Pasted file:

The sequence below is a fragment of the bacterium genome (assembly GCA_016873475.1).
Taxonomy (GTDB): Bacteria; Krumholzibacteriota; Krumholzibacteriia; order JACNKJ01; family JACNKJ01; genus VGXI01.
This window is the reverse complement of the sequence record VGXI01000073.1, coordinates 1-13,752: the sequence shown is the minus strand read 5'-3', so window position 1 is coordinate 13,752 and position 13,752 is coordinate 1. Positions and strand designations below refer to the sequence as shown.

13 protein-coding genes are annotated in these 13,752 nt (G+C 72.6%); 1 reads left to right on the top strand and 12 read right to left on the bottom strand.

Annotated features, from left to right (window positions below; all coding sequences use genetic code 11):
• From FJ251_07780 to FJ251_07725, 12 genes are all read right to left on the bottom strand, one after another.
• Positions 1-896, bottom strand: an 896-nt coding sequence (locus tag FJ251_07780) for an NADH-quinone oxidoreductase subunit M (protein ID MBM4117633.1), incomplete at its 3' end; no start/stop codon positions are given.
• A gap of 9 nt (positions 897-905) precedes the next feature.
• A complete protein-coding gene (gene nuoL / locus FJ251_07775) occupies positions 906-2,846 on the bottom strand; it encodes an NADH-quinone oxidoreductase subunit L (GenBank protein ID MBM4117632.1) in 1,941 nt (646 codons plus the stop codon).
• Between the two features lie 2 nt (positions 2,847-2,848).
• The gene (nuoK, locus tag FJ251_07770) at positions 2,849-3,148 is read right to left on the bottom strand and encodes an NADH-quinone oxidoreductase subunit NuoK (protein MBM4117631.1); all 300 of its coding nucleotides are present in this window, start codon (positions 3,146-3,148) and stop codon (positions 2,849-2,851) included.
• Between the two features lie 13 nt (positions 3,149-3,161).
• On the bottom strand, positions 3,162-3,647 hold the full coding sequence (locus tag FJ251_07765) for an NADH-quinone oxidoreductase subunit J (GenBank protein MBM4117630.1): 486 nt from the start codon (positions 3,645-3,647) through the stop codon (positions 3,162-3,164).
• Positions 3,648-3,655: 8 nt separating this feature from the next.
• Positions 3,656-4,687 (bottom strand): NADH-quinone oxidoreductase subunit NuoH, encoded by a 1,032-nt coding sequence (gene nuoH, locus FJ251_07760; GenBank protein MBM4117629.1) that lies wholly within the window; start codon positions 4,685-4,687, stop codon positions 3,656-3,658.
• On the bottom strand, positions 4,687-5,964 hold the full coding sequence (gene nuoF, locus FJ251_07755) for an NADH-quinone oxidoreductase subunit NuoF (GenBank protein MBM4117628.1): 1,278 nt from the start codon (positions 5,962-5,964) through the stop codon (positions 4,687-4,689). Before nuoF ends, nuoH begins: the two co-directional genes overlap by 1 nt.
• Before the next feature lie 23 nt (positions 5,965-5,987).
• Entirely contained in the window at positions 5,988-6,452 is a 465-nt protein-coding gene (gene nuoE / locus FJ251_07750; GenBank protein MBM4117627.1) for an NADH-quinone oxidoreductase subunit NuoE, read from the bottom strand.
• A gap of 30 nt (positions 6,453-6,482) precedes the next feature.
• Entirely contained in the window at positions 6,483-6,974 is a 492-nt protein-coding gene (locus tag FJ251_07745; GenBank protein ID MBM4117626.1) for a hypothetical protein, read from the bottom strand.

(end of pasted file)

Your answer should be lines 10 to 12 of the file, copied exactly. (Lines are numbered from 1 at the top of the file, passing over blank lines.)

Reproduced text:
• Between the two features lie 2 nt (positions 2,847-2,848).
• The gene (nuoK, locus tag FJ251_07770) at positions 2,849-3,148 is read right to left on the bottom strand and encodes an NADH-quinone oxidoreductase subunit NuoK (protein MBM4117631.1); all 300 of its coding nucleotides are present in this window, start codon (positions 3,146-3,148) and stop codon (positions 2,849-2,851) included.
• Between the two features lie 13 nt (positions 3,149-3,161).